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Steaming Ahead - December 2020

Patrice McCarron works tirelessly to protect Maine's lobster industry.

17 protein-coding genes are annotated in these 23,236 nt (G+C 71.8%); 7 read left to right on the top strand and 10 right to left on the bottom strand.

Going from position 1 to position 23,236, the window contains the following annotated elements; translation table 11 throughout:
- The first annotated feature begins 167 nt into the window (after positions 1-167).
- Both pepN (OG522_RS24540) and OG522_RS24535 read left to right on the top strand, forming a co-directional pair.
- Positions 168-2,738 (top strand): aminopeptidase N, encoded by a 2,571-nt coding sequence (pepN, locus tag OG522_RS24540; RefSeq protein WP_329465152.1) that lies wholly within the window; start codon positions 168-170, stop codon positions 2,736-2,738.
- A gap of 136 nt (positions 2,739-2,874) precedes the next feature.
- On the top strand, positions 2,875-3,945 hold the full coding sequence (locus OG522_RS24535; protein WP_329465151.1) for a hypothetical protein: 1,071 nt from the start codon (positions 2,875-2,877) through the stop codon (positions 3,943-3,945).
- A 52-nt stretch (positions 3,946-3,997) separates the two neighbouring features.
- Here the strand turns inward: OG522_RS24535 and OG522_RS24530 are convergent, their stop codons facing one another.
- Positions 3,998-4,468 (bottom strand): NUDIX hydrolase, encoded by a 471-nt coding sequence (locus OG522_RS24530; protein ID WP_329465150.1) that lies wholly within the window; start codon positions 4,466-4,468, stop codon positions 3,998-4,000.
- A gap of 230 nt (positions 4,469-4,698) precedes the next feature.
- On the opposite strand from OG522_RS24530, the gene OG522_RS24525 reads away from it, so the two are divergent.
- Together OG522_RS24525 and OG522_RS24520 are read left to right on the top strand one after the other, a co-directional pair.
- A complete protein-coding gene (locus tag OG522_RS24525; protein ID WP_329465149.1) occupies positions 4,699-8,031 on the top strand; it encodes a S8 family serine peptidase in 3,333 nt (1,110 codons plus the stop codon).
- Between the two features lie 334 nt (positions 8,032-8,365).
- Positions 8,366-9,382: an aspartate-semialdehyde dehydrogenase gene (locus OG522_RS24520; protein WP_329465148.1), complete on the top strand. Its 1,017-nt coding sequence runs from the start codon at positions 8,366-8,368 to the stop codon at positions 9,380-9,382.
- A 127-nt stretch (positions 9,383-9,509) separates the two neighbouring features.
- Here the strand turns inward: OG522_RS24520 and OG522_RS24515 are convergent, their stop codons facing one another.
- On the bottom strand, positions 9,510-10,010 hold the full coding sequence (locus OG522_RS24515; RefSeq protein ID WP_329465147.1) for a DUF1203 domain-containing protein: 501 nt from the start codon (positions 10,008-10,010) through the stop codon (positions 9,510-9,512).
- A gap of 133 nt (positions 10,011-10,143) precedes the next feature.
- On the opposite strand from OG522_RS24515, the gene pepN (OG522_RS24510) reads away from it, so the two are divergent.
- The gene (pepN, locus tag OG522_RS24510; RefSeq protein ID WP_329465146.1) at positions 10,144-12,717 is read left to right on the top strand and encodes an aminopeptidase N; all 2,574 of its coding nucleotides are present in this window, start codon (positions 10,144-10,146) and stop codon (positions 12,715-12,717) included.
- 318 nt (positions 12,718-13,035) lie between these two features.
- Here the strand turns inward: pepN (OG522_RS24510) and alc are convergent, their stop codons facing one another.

It is no secret that Governor Mills has had an unwavering commitment to aggressively address climate change through an emphasis on renewable energy. She was clear about it throughout her election campaign. After her election, Governor Mills wasted no time in taking action to position Maine to be a player in offshore wind development. She quickly reversed former Governor LePage’s moratorium on wind energy construction in the state. She then turned her attention to the Legislature, working with that body to establish the Maine Climate Council, set aggressive greenhouse gas emission goals, and commit Maine to achieve 80% renewable energy by 2030 and 100% by 2050. She signed into law a requirement that the Public Utilities Commission approve a power contract agreement with New England Aqua Ventus, reversing another LePage-era policy. She established the Maine Offshore Wind Initiative to identify opportunities for offshore wind development in the Gulf of Maine. She committed Maine, with New Hampshire and Massachusetts, to become part of a Gulf of Maine Intergovernmental Regional Task Force on offshore wind organized by the Bureau of Ocean Energy Management (BOEM), in order to identify potential opportunities for renewable energy leasing and development in the Gulf. The Governor made it crystal clear that Maine would pursue offshore wind development but in a manner compatible with existing uses, such as Maine’s commercial fishing industry. As these efforts to revive offshore wind as a pillar of Maine’s renewable energy future unfolded last year, the MLA joined the Responsible Offshore Development Alliance (RODA). RODA is a broad coalition of fishing industry associations and businesses that work together to ensure that any new offshore development is compatible with existing fisheries. The MLA recognized that the issue of wind development is too big and complex for individual fisheries and industry associations to tackle on their own. Offshore wind developers have very deep pockets along with significant government support and incentives aimed at promoting their success. No single fishery association could provide the scientific or policy analysis, much less attend all the meetings, required to ensure that the concerns of the fishing industry are properly addressed as wind developments are put forward. Early in 2019 RODA proactively sent a letter to BOEM and the governors of Maine, New Hampshire and Massachusetts asking for a six-month pause in the offshore wind development process due to the challenges of engaging the fishing industry during the pandemic. The letter asked BOEM to convene a fisheries-driven Gulf of Maine regional working group and requested the governors to come together to urge BOEM not to consider any unsolicited bids for offshore wind development leases. The letter further called for greater transparency in offshore wind procurement goals and clarification of their context within an overall energy strategy. Governor Mills’ response to RODA’s letter reiterated her strong support for “renewable energy as part of the solution to combatting climate change and growing Maine’s economy,” but also “that we must go at a pace that recognizes the strain being experienced within the fishing industry.” In October, no information had come from the Governor’s office on how the fishing industry would be in engaged in the Offshore Wind Initiative. In an effort to keep lobstermen informed, Landings interviewed the deputy director of the Governor’s Office of Policy Innovation & the Future (GOPIF), Anthony Ronzio, to clarify, specifically, what actions it would be taking. Landings was not informed of any specific offshore wind plans in the pipeline. Instead, we were told that the state would continue its participation with the BOEM Task Force, was developing an organizational framework for the Initiative to include a fisheries working group, and that the state was waiting for a federal grant to be “used to build a comprehensive plan to advance offshore wind for Maine that is collaborative and has a substantial focus on stakeholder engagement, including fisheries.” When asked specifically how the state would work with the fishing industry, Ronzio responded, “We hope to gather input from the fishing industry so that it can inform the state’s participation in the federal leasing process and ensure that the input from Maine’s fishing industry is considered by BOEM.” In November, Landings reported on the Governor’s Energy Office’s (GEO) plans to use a new federal grant award of $2.166 million to develop a roadmap for offshore wind energy development. “The award is an opportunity for the state and stakeholders to develop a holistic, comprehensive road map and plan for advancing offshore wind in the state in compatibility with existing uses,” stated Celina Cunningham, deputy director of GEO and coordinator of the offshore wind development planning project. According to Cunningham, the offshore wind development road map will be determined by those who are involved in the project. “This will be a stakeholder-driven process. The structure also will serve us through the duration of the state’s interaction with BOEM,” Cunningham said. Meanwhile, rumors circulated within the fishing industry that the state had plans for an offshore wind development off southern Maine. Concerned by these rumors, the MLA sent a letter to Governor Mills on November 11 emphasizing the need for “clear and transparent communications, a robust stakeholder process, and a commitment to address the lack of data on what these projects will mean for marine ecosystems and the many fishing communities along our coast.” The MLA again stressed the need to consult the fishing industry before decisions were made and reiterated that the absence of transparent communications would foster a deep distrust among fishing industry stakeholders which ultimately would hinder the state’s efforts. The MLA also has consistently raised concerns over how offshore wind would figure into Maine’s ambitious renewable energy portfolio through its position on the Maine Climate Council. The MLA was successful in including language in the Council’s report stating that the fishing industry will be consulted before the state puts forward any proposals to site wind development in the Gulf of Maine. Just a week after sending its letter to the Governor, the MLA was invited to join Mills administration officials and fishing industry leaders to discuss the state’s vision for offshore wind development. We quickly learned, however, that we were brought together simply to receive notice of the Governor’s plan to announce (in the next day or two) her intention to apply for an offshore wind research lease with BOEM in early 2021. The lease would be located 20 to 40 miles off southern Maine, be less than 16 square miles in size and deploy up to 12 turbines connected to the mainland power grid. The state already had conducted preliminary siting analyses based on existing data sets but they did not share with us the results of that work. This is a far cry from the promise that the Maine Offshore Wind Initiative would create a fisheries working group as a “forum in which to share information and advance ideas or address concerns the fishing industry may have.” Instead, we were told that the state had crafted a plan for how to advance offshore wind in the Gulf of Maine. End of story. Checking a box to indicate that a conversation took place with fishing industry representatives is in no way a transparent and meaningful stakeholder process. So now we officially have right whale rules and offshore wind to deal with. What a way to close out 2020! Here’s to a new year, a better year. The MLA promises to work to make 2021 a year in which the concerns of the fishing industry are actually heard, a year in which we will demand accountability for the promises made to protect our livelihoods. Maine’s fishermen have supported thousands of quality jobs, produced healthy food for our nation, and sustained Maine’s coastal communities, large and small, for hundreds of years. We will not sit idly by and let our livelihoods be traded in for the unknown and unproven potential of offshore wind. As always, stay safe on the water.